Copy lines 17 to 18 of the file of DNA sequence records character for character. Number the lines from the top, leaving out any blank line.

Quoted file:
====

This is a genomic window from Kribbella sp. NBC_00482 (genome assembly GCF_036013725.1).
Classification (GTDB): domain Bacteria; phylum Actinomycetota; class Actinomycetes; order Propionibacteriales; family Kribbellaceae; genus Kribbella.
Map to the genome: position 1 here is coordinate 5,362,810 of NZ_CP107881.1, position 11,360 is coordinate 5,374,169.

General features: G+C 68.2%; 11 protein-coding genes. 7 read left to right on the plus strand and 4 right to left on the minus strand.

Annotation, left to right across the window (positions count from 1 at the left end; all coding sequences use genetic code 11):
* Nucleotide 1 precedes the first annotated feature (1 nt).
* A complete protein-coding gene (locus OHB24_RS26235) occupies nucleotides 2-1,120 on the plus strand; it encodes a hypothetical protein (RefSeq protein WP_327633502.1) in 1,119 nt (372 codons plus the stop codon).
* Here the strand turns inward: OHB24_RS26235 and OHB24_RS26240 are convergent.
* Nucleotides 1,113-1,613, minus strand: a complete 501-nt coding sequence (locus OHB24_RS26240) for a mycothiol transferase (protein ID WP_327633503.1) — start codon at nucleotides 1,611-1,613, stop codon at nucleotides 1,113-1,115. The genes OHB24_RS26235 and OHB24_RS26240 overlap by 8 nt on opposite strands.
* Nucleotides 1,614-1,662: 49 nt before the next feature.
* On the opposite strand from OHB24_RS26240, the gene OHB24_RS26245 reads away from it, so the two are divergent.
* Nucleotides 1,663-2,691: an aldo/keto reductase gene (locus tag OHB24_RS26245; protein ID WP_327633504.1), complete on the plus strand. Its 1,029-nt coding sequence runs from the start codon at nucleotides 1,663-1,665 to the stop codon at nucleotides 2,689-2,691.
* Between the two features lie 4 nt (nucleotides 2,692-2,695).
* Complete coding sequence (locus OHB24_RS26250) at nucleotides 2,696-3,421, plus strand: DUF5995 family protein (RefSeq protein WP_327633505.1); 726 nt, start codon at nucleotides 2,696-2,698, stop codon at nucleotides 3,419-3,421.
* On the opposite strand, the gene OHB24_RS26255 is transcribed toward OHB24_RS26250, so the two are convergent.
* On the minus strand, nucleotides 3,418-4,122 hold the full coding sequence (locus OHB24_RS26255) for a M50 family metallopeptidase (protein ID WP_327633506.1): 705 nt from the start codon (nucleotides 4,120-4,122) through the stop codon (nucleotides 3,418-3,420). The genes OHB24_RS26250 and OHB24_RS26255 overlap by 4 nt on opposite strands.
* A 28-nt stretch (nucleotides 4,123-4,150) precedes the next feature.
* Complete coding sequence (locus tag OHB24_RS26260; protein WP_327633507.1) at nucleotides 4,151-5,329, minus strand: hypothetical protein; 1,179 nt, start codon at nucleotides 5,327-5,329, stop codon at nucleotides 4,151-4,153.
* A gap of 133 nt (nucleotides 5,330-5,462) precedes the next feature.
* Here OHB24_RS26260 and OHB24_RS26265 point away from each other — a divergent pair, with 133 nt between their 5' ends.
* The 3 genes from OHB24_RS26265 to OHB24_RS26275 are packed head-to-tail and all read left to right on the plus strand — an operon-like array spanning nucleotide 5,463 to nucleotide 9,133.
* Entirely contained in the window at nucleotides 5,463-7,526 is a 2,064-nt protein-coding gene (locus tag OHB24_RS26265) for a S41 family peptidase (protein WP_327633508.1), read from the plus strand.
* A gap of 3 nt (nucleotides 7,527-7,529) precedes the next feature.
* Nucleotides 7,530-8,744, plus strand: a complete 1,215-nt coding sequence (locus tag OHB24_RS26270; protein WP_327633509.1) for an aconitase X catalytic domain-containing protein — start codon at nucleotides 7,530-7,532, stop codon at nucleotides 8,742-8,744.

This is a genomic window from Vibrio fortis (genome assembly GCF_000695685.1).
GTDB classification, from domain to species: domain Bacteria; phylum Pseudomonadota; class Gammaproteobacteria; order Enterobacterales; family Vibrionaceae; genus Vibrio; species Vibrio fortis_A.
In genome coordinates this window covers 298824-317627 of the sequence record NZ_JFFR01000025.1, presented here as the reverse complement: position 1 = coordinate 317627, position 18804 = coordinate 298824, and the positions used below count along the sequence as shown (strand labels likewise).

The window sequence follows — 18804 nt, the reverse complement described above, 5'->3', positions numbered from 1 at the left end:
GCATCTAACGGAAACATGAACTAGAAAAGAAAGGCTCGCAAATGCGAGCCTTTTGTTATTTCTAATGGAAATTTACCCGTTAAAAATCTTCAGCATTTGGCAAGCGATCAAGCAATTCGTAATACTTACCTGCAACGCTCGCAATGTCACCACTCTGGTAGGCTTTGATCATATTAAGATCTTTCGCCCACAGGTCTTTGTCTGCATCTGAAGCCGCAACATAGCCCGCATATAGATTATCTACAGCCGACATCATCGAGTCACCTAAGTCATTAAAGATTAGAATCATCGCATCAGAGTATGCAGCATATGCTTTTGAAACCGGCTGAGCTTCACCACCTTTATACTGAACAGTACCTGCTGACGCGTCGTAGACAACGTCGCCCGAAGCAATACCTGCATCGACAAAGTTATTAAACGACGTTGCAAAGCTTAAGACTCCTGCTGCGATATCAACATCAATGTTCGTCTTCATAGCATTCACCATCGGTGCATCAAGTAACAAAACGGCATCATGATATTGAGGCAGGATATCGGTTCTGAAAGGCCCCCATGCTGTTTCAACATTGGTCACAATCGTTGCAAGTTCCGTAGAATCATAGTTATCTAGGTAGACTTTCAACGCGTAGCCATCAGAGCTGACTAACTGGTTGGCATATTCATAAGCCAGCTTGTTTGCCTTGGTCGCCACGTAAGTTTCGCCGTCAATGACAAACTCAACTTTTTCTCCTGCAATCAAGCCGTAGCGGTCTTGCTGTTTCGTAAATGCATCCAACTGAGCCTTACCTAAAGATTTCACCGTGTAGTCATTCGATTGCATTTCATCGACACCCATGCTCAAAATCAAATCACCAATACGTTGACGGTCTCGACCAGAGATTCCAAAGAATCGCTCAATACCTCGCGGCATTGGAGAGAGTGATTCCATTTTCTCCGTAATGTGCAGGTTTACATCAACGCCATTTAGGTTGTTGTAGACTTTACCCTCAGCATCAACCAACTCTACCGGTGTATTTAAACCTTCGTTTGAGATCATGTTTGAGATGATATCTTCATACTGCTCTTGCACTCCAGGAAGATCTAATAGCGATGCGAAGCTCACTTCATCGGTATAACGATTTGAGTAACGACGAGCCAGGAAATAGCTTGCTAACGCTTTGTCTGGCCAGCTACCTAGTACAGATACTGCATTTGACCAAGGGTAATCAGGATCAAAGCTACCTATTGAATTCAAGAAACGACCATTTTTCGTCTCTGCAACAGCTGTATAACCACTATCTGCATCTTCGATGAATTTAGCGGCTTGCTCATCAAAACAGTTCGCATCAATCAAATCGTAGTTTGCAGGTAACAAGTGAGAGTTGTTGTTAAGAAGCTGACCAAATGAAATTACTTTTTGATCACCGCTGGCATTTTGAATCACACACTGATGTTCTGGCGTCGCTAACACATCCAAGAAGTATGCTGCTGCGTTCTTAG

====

* A 28-nt stretch (nucleotides 4,123-4,150) precedes the next feature.
* Complete coding sequence (locus tag OHB24_RS26260; protein WP_327633507.1) at nucleotides 4,151-5,329, minus strand: hypothetical protein; 1,179 nt, start codon at nucleotides 5,327-5,329, stop codon at nucleotides 4,151-4,153.